He stood up, threw aside one of the guards and charged headfirst at the stone wall. Stunned momentarily, Richter rose and shook his head. Two guards threw themselves on him.
After a struggle, Pierrepoint managed to get the leather strap around Richter’s wrists. As the guards pulled Richter to his feet, Pierrepoint was called back, for Richter had burst the leather strap from eye-hole to eye-hole and was free again.
After another struggle, the strap was wrapped tightly around Richter’s wrists. He was brought to the scaffold where a strap was wrapped around his ankles, followed by a cap and noose.
Just as Pierrepoint pulled the lever, Richter jumped up with bound feet. As he plummeted through the trap door, Pierrepoint could see that the noose was slipping but it became stuck under Richter’s nose. The prison medical officer determined, however, that it was an instantaneous, clean death.
On 29 August 1943, Pierrepoint married Annie Fletcher, who had run a sweet shop and tobacconist two doors from the grocery where he worked. They set up home at East Street, Newton Heath, Manchester.
Following the Second World War, the British occupation authorities conducted a series of trials of Nazi concentration camp staff, and from the initial Belsen Trial 11 death sentences were handed down in November 1945.
It was agreed that Pierrepoint would conduct the executions, and on 11 December he flew to Germany for the first time to execute the 11, plus two other Germans convicted of murdering an RAF pilot in the Netherlands in March 1945.
Over the next four years, he travelled to Germany and Austria 25 times to execute 200 war criminals.
The press discovered his identity and he became a celebrity, hailed as a sort of war hero, meting out justice to the Nazis.
The boost in income provided by the German executions allowed Pierrepoint to leave the grocery business, and he and Anne took over a pub on Manchester Road, Hollinwood, between Oldham and Failsworth.
Pierrepoint resigned in 1956 over a disagreement with the Home Office about his fees.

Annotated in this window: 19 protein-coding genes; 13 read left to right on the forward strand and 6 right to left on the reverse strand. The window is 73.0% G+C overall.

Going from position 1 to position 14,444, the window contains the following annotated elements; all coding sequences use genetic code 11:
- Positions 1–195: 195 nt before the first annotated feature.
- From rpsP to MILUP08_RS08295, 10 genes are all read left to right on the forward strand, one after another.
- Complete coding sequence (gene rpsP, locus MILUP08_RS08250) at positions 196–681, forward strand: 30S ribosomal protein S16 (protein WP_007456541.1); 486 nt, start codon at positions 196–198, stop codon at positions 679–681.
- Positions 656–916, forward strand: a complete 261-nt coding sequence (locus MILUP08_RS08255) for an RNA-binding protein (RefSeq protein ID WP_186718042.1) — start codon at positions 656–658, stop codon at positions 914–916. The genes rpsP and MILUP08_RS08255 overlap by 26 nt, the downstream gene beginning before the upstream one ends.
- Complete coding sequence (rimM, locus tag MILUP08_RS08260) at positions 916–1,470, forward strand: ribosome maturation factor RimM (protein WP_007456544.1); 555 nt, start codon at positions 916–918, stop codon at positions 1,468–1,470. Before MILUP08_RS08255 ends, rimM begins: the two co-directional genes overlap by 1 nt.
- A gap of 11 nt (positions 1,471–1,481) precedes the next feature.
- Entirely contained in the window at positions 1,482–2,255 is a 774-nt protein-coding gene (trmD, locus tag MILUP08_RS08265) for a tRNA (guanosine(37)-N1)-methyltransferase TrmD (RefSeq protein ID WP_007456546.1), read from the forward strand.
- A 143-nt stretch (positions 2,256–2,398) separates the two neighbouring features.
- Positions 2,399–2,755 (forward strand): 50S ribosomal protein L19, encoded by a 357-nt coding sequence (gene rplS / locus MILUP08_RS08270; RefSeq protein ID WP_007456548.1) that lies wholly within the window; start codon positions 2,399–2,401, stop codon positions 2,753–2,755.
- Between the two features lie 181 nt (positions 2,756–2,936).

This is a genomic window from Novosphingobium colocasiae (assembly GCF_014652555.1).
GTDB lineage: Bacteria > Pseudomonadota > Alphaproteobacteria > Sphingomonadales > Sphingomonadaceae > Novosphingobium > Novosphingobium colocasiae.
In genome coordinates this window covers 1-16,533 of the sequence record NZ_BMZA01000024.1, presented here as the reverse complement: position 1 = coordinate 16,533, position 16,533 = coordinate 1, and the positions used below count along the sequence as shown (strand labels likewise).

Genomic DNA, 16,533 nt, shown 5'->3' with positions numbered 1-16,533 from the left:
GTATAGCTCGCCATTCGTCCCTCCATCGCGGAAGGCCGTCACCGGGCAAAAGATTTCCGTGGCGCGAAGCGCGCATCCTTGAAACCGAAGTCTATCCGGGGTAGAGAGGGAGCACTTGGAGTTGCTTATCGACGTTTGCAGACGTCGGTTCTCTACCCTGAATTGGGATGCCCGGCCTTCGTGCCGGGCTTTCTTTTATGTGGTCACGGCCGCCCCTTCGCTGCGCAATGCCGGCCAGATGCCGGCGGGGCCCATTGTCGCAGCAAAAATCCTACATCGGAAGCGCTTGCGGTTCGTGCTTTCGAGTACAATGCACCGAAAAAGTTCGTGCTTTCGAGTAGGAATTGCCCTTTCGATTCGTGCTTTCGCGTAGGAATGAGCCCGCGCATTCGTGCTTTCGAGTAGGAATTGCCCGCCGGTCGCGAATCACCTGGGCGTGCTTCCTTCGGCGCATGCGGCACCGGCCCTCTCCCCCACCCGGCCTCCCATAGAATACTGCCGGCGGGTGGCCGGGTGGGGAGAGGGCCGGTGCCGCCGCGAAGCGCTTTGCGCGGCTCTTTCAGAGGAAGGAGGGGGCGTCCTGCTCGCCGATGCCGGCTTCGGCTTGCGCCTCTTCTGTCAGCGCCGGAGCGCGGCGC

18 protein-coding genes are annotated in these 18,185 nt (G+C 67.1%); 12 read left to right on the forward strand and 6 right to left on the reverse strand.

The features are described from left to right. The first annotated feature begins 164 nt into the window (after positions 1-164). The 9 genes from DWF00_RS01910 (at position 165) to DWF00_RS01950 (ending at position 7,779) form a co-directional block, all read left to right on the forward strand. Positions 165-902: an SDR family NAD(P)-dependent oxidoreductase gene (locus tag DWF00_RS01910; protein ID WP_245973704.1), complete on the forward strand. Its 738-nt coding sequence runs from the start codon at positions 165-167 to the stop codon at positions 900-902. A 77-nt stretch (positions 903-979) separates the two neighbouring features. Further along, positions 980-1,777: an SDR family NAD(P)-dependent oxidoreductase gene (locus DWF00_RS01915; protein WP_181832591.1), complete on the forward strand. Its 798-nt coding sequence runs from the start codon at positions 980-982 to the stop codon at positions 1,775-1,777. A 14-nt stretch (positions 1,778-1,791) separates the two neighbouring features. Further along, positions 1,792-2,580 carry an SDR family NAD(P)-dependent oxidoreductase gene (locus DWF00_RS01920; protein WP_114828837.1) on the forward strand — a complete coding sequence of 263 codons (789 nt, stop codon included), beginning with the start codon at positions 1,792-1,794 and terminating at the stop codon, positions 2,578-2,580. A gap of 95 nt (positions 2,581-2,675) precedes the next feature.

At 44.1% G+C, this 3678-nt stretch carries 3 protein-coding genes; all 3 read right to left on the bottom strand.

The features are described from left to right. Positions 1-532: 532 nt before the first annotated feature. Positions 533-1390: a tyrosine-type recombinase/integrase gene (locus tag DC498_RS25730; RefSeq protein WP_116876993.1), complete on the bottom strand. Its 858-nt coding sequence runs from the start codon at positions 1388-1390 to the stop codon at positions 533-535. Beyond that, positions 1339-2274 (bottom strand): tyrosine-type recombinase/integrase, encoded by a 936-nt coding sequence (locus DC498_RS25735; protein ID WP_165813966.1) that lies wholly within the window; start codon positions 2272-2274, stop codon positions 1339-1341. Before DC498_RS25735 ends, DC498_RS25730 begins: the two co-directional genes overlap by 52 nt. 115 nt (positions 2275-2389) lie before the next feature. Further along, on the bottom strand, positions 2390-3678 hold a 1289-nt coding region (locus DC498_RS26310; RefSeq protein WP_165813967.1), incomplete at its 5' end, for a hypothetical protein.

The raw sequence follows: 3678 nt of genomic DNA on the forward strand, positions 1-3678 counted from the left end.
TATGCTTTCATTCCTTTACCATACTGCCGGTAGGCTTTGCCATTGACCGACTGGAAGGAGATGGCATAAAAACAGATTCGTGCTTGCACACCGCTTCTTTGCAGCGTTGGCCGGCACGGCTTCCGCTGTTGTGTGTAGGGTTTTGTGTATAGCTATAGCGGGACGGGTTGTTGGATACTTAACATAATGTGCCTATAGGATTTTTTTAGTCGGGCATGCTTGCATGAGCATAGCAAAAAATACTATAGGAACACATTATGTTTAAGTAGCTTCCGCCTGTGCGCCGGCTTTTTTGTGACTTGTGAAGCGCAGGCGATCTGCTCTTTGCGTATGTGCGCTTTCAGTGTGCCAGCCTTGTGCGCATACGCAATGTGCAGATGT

via Albert Pierrepoint – Wikipedia.

Old Guv Legends Christmas Luncheon – Friday, 17th November, 2017.

The Old Guv Christmas Luncheon

will be Celebrated on Friday, 17th November, 2017 from 12 Noon onwards

at the West Adelaide Function Centre, 57 Milner Road, Richmond.

Attending so far: Peter Plowman, John ‘Mooster’ Bryant, Alex ‘The Toff’ Riley, Rod ‘Puppet’ ‘Honky Tonk’ ‘Brother’ Parham, Jenny and Gary Easther, Bob Downs, Kevin Stone, Esther and Michael Harris, Candace Parham, Seamus Parham and Bek, Rob and Wendy Powell, Ray Belt, Ian ‘Meggsy’  Grunert, Graham ‘Sleepy’ Mutrie, Dennis ‘Big Den’ Grover, Ellen Krueger, Brian ‘Grubby’ Hartshorne, Barry O’Donnell, David and Marilyn Harding, Conrad and Norma Rogers, David and Wendy Walker, Jack and Helen Flack, Eunice Wright, Sue Thomas, John and Toni Manfield, Darryl and Claire Stone,

Apologies: Garth Mugford, Tony and Elaine Fitzsimmons, Coralie Hills, Keith Oxley, Don Woolman, Judy Marks. John and Di Chapman,

Salad Bar Available

RSVP No later than 10th November, 2017 to Alex Riley 0419 035 970 or Rod Parham 0424 294 450.

It’s a Lonely Life on the north-western Plains for 78 year old May.

Come-by-Chance, Australia
May McKeown looks up at the stars as she stands in the front yard of her 6,000 acre property.
May, aged 78, lives and works on her property mostly alone as her son is constantly traveling.
She inspects the property and hand-feeds her cattle daily, writing poems in her spare time about her lonely life on the flat north-west plains.
Image Credit: Photograph by David Gray/Reuters
Source: The 20 photographs of the week | Art and design | The Guardian